Step 1 – Economic Outlook

Penn Capital’s team determines industries with potential relative value: the economic cycle, business environment, industry/sector analysis, and interest rates

Step 2 – Quantitative Screening

Penn Capital’s analysts and portfolio managers screen industries for companies with higher spreads to treasury relative to: comparable companies, industry averages, and historical averages

Step 3 – Other Proprietary Sources

Penn Capital’s analysts and portfolio managers source ideas from leveraging Penn Capital's equity relationships: equity investment styles & conferences, IPO & competitive intelligence, management meetings and road shows, industry experts, ex-government officials

Step 4 – Improving Fundamentals

Penn Capital's analysts and portfolio managers further screen for companies with improving financial metrics such as Debt/EBITDA, EBITDA/interest expense, free cash flow/debt

Step 5 – Liquidity Outlook

Penn Capital's analysts and portfolio managers screen for liquidity issues and perform research such as covenant analysis, bank loan availability, and asset value analysis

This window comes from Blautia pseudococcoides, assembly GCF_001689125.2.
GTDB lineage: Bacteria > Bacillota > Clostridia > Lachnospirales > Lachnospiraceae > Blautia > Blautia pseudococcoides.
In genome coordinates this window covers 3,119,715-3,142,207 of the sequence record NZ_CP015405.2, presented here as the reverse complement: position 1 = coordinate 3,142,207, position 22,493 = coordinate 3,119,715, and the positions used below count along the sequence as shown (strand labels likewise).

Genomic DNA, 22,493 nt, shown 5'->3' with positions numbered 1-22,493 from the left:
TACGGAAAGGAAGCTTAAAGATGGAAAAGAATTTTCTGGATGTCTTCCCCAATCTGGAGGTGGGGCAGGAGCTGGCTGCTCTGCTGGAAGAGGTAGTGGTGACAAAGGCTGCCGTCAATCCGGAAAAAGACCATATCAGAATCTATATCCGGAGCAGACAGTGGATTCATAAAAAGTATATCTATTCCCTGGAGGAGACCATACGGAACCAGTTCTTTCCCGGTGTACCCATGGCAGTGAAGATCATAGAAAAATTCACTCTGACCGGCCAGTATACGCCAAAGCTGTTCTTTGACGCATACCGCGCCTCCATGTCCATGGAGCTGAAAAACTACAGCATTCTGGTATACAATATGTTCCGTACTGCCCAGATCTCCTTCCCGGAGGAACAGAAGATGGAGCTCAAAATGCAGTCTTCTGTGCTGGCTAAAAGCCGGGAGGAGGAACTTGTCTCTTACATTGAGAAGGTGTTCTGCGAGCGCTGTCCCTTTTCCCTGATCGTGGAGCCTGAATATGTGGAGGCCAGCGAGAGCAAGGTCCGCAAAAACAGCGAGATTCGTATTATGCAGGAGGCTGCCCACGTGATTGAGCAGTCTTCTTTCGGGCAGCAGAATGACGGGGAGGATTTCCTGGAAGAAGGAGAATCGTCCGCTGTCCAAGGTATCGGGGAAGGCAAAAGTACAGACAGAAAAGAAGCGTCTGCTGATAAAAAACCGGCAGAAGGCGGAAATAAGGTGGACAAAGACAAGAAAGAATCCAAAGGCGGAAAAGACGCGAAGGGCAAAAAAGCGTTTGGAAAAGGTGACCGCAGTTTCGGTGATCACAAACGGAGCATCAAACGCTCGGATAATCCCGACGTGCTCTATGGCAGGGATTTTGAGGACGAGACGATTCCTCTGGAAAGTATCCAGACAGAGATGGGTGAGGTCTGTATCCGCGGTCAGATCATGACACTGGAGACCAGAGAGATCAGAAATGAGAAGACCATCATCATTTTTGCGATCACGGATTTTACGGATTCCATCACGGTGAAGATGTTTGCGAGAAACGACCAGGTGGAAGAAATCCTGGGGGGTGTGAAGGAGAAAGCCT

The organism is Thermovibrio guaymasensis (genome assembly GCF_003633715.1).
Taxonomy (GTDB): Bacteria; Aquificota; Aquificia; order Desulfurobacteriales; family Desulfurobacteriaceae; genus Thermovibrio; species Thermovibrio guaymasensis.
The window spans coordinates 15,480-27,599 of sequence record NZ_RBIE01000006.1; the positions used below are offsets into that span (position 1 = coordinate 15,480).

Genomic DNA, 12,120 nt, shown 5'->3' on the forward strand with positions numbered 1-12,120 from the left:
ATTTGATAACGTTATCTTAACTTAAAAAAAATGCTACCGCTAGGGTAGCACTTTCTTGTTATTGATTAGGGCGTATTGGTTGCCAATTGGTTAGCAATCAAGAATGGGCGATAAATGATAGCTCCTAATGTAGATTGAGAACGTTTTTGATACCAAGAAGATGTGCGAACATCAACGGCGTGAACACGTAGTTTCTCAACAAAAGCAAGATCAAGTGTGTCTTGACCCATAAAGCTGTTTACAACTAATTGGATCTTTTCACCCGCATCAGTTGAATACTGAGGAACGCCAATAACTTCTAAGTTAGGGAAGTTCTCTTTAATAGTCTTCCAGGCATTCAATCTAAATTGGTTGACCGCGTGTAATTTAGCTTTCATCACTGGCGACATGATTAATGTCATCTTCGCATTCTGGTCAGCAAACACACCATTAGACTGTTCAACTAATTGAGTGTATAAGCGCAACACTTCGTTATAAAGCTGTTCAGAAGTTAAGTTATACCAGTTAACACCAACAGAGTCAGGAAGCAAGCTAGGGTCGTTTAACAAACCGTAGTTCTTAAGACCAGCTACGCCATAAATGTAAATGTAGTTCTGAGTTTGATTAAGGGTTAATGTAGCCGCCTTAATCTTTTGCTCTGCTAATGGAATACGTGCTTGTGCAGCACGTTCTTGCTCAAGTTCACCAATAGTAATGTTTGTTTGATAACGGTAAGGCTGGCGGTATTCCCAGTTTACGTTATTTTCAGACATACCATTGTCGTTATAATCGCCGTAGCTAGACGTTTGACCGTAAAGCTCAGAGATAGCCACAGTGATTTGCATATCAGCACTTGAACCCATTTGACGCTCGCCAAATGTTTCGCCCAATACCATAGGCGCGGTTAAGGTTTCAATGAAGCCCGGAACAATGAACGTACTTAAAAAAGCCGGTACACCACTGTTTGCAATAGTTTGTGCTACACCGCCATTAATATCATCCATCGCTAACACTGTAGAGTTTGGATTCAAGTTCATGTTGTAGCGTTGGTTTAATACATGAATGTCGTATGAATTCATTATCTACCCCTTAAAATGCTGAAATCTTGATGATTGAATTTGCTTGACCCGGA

Step 6 – Qualitative Research

Penn Capital's analysts and portfolio managers then perform qualitative research such as company management, strong fundamentals, positive catalysts, suppliers/customers /competitors, and industry experts

Step 7 – Penn Capital Risk Rating (PRR)

Primary and secondary analysts and portfolio managers assign the proprietary Penn Capital Risk Rating (PRR) which includes forward looking estimates of credit quality, quantitative/qualitative factors, and rating agencies static

Step 8: Team Review and Approval

The investment team consists of all portfolio managers and analysts; daily team meetings are primary forums for discussion and a consensus at team level is required prior to moving a recommendation on to High Yield Credit Committee

Step 9: High Yield Credit Committee Approval*